6                        Labor Ready argues that the Commission’s determination is entitled to no deference because this is a case of first impression.  It asserts that, because Powell was not guaranteed a job on the day in question, and had not been assigned a job at the time of the injury, he was not Labor Ready’s employee for purposes of worker’s compensation.  It further argues that the Commission improperly applied unemployment compensation standards to a worker’s compensation statute.  Thus, Labor Ready asks us to review the issue de novo and find in its favor.

7                        In contrast, the Commission and Powell strenuously argue that the Commission’s determination is entitled to great weight deference because the statute at issue, Wis. Stat. § 102.07(4)(a) (2001-02),[2] “has been applied in numerous contexts for over 90 years.”  The Commission also asserts that it has been determining questions concerning the existence of an actual employer-employee relationship since the passage of the Worker’s Compensation Act in 1911.

8                        We agree that the Commission’s long experience interpreting questions concerning the existence of an employer-employee relationship supports the Commission’s argument that we owe great deference to its decision.  However, it is also clear from the record that the Commission itself viewed this as a case of first impression.  It has not, apparently, previously determined whether operating a dispatch hall creates an employee status prior to the moment an individual is assigned to a task for which he or she will be paid.  To arrive at a conclusion, the Commission had to interpret existing Wisconsin statutes.  The lack of experience with these facts, and the need to construe a statute, argues for our de novo review.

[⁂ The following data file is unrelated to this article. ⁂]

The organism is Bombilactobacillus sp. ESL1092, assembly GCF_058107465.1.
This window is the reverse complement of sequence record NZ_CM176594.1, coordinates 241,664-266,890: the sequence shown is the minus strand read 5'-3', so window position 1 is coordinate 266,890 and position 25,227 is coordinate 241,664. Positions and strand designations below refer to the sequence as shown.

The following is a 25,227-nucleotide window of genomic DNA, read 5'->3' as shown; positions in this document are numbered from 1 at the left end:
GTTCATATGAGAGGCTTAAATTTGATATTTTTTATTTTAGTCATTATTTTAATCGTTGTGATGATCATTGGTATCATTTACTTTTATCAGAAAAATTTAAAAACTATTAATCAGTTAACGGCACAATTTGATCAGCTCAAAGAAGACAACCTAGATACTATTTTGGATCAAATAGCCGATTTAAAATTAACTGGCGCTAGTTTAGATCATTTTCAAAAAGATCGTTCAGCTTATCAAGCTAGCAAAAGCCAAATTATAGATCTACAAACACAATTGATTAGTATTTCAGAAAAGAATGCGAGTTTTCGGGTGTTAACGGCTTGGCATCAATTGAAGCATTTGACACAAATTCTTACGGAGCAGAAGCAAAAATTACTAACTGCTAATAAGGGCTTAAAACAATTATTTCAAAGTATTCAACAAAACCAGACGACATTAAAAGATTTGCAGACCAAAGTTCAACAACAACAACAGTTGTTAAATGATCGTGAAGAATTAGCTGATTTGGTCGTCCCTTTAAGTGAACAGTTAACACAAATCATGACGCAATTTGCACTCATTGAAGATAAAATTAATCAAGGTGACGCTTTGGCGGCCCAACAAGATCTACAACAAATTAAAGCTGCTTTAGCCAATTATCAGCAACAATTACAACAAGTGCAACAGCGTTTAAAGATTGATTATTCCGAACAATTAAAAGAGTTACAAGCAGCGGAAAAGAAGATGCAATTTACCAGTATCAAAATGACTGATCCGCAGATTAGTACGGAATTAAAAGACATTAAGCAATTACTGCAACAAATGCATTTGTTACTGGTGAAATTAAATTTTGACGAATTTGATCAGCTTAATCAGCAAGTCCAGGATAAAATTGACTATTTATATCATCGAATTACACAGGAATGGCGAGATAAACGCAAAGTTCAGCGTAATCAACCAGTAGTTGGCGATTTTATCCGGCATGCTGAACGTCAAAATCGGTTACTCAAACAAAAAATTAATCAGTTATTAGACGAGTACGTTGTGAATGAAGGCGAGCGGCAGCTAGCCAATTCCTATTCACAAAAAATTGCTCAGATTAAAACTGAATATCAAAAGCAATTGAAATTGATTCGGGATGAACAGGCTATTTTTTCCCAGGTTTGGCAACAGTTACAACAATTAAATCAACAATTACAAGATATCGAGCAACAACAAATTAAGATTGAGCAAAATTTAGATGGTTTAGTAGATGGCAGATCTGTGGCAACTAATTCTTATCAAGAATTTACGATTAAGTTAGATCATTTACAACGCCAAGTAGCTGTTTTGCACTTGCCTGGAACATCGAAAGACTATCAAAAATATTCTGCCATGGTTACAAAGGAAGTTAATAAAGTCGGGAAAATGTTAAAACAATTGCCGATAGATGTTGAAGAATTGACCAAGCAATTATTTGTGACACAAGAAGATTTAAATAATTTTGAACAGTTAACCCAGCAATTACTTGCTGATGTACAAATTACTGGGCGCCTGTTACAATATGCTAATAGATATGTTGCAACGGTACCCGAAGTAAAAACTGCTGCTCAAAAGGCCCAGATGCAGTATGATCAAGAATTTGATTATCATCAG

9                        We disagree with both parties that determination of the proper standard of review is crucial in this case, because whether we examine the issues in this case de novo, or with great deference, the result is the same:  we conclude that Powell is entitled to worker’s compensation.  Thus, for purposes of discussion, we will accept Labor Ready’s invitation to examine the case without giving deference to the Commission’s decision.


10                        Labor Ready contends that Powell is not entitled to worker’s compensation because at the time of his injury, he was not an “employee” as that term is defined in Wis. Stat. § 102.07(4)(a).  Labor Ready also implies, but does not substantially develop the argument, that Powell is ineligible because he has not satisfied the conditions for liability outlined in Wis. Stat. § 102.03.  We examine each issue in turn.

A.  Powell was an “employee”